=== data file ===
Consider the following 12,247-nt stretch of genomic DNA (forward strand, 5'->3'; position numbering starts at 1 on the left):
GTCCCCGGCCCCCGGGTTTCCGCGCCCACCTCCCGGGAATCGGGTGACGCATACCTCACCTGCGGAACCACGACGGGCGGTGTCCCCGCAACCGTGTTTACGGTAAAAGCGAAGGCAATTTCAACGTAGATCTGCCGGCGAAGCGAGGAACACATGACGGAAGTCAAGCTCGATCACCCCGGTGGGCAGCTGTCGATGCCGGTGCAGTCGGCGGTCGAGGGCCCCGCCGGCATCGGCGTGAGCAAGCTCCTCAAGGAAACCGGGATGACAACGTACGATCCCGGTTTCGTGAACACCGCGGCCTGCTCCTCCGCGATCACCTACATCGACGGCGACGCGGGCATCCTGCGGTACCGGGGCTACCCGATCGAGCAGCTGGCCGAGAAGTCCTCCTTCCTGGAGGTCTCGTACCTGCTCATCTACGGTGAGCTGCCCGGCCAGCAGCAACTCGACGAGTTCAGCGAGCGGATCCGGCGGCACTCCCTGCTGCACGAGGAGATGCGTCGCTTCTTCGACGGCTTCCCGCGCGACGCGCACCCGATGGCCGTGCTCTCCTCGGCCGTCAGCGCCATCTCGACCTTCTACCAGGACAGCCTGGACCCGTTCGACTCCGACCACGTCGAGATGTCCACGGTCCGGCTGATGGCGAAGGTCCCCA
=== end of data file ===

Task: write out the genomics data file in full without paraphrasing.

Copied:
Consider the following 12,247-nt stretch of genomic DNA (forward strand, 5'->3'; position numbering starts at 1 on the left):
GTCCCCGGCCCCCGGGTTTCCGCGCCCACCTCCCGGGAATCGGGTGACGCATACCTCACCTGCGGAACCACGACGGGCGGTGTCCCCGCAACCGTGTTTACGGTAAAAGCGAAGGCAATTTCAACGTAGATCTGCCGGCGAAGCGAGGAACACATGACGGAAGTCAAGCTCGATCACCCCGGTGGGCAGCTGTCGATGCCGGTGCAGTCGGCGGTCGAGGGCCCCGCCGGCATCGGCGTGAGCAAGCTCCTCAAGGAAACCGGGATGACAACGTACGATCCCGGTTTCGTGAACACCGCGGCCTGCTCCTCCGCGATCACCTACATCGACGGCGACGCGGGCATCCTGCGGTACCGGGGCTACCCGATCGAGCAGCTGGCCGAGAAGTCCTCCTTCCTGGAGGTCTCGTACCTGCTCATCTACGGTGAGCTGCCCGGCCAGCAGCAACTCGACGAGTTCAGCGAGCGGATCCGGCGGCACTCCCTGCTGCACGAGGAGATGCGTCGCTTCTTCGACGGCTTCCCGCGCGACGCGCACCCGATGGCCGTGCTCTCCTCGGCCGTCAGCGCCATCTCGACCTTCTACCAGGACAGCCTGGACCCGTTCGACTCCGACCACGTCGAGATGTCCACGGTCCGGCTGATGGCGAAGGTCCCCA